Two days ago for the first time after years of not seeing it, I watched The Wire again. I was on a short domestic flight and a couple of episodes from the fourth season, which I had not seen, seemed just the ticket. This is the season that hones in on the school system and the election of the city’s mayor and like those before it, it criss-crosses between clusters of characters and interlaces storylines in order to deliver on its realist ambitions to capture a powerful sense of America’s decline from the ground up.
Some deep dense chip of resentment, wounding, humiliation is there in many of the characters Gillen plays. Each in some way seems to know that he possesses an unbidden yet driving piece of the self which is ever-present and shadows all perception. Equally, most of these characters could care less why it is there since it is the plentiful force behind their ambition and appetite for power. Who cares whereby or how-so one was provided with this gift or curse? It propels me, gives direction against authority and confinement, makes compromise and transitory humiliation tolerable. In this sequence we see how Gillen as Baltimore City Councilman Tommy Carcetti pushes back against the necessary donkey work involved in running for mayoral office. It begins with a ferocious, nihilistic denunciation of the entire process after he waltzes in late. Gillen builds up the temperature of his outburst by doing some fine business with the nut jar, plucking one from the tub and flipping it into the air to drop into his mouth with the cocky insouciance of a teen who thinks all this politics shit is boring: he wants play, wants the opportunity to use muscles of improvisation, charm and spontaneity, not the hard graft of glad-handing, worthy meetings with worthy causes, endless insipid dinners with the pre-advantaged elites. He transforms the nut from prop to punctuation as he spits part of one, or its shell, out to signal contempt for his colleague’s point: “Agnew?”. Then, on realising he’s returned to the office for a sentence in a room calling for campaign funding, he explodes with petulant whining, “Aw fuuuck! I can’t do it anymore. I hate it. I hate it more than anything!” Even his improvised reversal of familiar profanities (“Mothersucking cockfuckers!”) as he is pushed into the office has the comic and sad flair of the adolescent juggling his junk in public.
But Carcetti is no political ingenue or teen fizzed with impatient need to slate immediate desires: he knows what he has to do, as Gillen shows us in a tour de force performance where Carcetti effectively lays bare the real structure of the genre of these campaign calls by pretending to do one. There is a lot to dislike about Carcetti but one of the several reasons he and Gillen are so compelling for me (apart from the fact we are the same age) is that his procrastination is driven by the fact he already knows what he wants, what he can do: that knowledge, that picture of the future, is exciting. He also knows what it will take to get there and that is not at all exciting. Procrastination is an symptom for those of us who get to the end too quickly: we can’t wait to be there, since we have no doubts about what there is (whether a conclusion, power, a partner, a job) – but having to go through the tedium of getting there is a fucking grind. Yes, eventually we have to do that work but there must be faster, smarter ways to do it. Luck? Fortune? The Wire’s fourth season has it all.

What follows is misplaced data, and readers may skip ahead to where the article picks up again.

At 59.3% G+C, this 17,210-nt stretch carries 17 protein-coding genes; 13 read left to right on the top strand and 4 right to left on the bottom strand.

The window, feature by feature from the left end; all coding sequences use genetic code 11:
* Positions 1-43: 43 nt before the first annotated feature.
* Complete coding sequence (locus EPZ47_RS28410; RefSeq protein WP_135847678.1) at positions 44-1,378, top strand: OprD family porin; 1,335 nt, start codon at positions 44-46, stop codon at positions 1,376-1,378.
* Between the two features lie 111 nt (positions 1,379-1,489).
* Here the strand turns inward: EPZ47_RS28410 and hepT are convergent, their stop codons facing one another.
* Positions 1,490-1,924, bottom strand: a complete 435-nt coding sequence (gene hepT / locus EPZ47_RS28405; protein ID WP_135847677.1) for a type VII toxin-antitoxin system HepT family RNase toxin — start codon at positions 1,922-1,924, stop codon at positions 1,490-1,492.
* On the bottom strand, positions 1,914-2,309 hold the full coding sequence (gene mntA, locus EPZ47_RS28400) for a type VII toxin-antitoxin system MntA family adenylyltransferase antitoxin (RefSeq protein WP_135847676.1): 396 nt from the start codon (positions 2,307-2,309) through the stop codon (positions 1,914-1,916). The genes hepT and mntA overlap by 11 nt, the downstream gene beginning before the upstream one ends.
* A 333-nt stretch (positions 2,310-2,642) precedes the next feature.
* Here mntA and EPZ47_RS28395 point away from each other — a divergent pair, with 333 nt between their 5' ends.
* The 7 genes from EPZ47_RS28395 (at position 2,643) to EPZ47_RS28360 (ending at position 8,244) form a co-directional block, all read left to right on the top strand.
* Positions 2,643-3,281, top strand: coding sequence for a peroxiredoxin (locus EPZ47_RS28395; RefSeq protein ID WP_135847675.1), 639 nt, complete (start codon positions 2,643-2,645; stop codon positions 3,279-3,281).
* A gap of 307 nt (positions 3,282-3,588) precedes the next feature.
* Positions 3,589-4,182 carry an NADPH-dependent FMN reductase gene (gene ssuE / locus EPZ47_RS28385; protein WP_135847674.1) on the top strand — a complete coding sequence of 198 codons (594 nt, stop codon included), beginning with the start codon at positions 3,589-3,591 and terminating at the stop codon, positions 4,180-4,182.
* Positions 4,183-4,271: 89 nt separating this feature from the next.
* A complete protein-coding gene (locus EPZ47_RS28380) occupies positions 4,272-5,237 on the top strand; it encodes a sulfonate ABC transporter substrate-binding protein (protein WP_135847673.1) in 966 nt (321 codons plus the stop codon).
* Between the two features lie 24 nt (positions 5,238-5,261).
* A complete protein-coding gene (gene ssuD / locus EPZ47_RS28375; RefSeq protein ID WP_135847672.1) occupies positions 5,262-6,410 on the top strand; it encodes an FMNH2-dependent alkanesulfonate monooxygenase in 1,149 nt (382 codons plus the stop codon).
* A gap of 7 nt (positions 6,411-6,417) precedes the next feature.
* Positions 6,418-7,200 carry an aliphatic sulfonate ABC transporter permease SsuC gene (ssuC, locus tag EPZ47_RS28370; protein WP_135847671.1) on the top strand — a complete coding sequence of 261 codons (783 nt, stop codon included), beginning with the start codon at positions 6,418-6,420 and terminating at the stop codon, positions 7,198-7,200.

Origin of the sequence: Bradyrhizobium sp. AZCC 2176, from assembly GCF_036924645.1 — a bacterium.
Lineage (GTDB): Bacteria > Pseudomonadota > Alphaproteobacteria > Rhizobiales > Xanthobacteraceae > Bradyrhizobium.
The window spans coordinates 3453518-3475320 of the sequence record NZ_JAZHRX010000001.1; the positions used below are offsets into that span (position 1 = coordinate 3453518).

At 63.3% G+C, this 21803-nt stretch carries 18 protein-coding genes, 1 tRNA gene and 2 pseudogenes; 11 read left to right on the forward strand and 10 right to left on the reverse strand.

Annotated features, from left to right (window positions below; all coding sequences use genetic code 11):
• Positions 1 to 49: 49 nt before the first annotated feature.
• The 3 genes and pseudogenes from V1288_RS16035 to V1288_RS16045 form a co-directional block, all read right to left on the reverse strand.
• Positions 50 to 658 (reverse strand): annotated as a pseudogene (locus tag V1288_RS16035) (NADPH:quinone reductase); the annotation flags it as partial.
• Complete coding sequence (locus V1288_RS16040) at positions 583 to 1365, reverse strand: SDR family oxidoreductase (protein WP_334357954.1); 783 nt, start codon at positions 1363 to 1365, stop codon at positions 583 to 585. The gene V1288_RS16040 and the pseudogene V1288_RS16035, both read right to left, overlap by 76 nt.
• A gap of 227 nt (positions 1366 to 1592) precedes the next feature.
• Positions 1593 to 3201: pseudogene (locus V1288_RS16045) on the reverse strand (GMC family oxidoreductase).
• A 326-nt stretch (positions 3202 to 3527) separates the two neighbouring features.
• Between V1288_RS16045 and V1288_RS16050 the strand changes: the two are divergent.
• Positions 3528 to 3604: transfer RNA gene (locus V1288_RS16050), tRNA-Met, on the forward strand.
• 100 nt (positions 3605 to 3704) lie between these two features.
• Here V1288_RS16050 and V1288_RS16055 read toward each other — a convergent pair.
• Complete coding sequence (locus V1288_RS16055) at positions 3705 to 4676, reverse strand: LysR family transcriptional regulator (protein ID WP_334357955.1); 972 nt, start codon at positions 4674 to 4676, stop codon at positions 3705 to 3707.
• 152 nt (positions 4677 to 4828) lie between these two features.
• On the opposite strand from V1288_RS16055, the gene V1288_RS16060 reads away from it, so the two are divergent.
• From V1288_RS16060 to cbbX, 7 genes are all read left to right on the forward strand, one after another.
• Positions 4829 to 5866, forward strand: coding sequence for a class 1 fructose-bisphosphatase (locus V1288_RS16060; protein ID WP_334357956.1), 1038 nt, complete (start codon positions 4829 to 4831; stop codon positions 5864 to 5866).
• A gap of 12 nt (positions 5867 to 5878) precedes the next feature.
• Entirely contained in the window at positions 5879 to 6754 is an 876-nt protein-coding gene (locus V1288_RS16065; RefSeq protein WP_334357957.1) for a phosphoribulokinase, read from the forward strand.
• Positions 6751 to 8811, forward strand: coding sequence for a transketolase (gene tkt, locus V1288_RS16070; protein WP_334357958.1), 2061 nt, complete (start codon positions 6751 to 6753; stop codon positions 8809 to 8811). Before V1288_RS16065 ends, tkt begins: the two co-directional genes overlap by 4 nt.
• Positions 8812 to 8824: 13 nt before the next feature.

Even when shouting Gillen’s voice has the lining of a whisper. It comes from somewhere deep back and scratches the world around it like the edge of broken flint across the wrist. This is evident not only in his most visible role as Lord Baelish in Game of Thrones but smaller ones such as Doctor Harte (he doesn’t have one) in the film Calvary (2014); in this extract, we hear it contrasted to the sonorous musicality of the voice from the jukebox:
Little wonder that his current partner, the dark, wild, Dietrich-like chanteuse Camille O’Sullivan admits she is “more drawn to the dark side”: like the singers she admires (Cave, Bowie, Waits, Brel) Gillen’s shyness is part of his skill at playing someone who knows how dangerous he is and tries, just a bit, to hide it.